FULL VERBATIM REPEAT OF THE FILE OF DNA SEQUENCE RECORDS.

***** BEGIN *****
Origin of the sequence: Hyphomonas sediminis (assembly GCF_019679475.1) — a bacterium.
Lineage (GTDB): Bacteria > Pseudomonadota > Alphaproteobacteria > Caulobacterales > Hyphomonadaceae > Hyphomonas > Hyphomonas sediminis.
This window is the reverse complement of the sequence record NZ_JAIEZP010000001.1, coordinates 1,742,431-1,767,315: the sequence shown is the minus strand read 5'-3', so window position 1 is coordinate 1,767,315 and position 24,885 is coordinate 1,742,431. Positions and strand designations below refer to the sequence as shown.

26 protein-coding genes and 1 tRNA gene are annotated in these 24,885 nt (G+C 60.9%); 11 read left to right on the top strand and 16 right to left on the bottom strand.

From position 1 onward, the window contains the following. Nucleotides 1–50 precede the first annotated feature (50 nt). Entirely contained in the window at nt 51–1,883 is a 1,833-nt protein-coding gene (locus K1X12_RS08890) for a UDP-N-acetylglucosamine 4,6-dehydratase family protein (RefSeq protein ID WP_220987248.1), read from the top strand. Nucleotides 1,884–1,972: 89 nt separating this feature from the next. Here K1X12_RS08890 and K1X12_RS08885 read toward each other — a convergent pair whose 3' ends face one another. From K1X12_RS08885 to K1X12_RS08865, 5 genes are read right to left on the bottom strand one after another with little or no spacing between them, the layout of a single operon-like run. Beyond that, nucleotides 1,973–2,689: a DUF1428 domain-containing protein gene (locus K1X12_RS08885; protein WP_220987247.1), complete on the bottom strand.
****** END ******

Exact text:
Origin of the sequence: Hyphomonas sediminis (assembly GCF_019679475.1) — a bacterium.
Lineage (GTDB): Bacteria > Pseudomonadota > Alphaproteobacteria > Caulobacterales > Hyphomonadaceae > Hyphomonas > Hyphomonas sediminis.
This window is the reverse complement of the sequence record NZ_JAIEZP010000001.1, coordinates 1,742,431-1,767,315: the sequence shown is the minus strand read 5'-3', so window position 1 is coordinate 1,767,315 and position 24,885 is coordinate 1,742,431. Positions and strand designations below refer to the sequence as shown.

26 protein-coding genes and 1 tRNA gene are annotated in these 24,885 nt (G+C 60.9%); 11 read left to right on the top strand and 16 right to left on the bottom strand.

From position 1 onward, the window contains the following. Nucleotides 1–50 precede the first annotated feature (50 nt). Entirely contained in the window at nt 51–1,883 is a 1,833-nt protein-coding gene (locus K1X12_RS08890) for a UDP-N-acetylglucosamine 4,6-dehydratase family protein (RefSeq protein ID WP_220987248.1), read from the top strand. Nucleotides 1,884–1,972: 89 nt separating this feature from the next. Here K1X12_RS08890 and K1X12_RS08885 read toward each other — a convergent pair whose 3' ends face one another. From K1X12_RS08885 to K1X12_RS08865, 5 genes are read right to left on the bottom strand one after another with little or no spacing between them, the layout of a single operon-like run. Beyond that, nucleotides 1,973–2,689: a DUF1428 domain-containing protein gene (locus K1X12_RS08885; protein WP_220987247.1), complete on the bottom strand.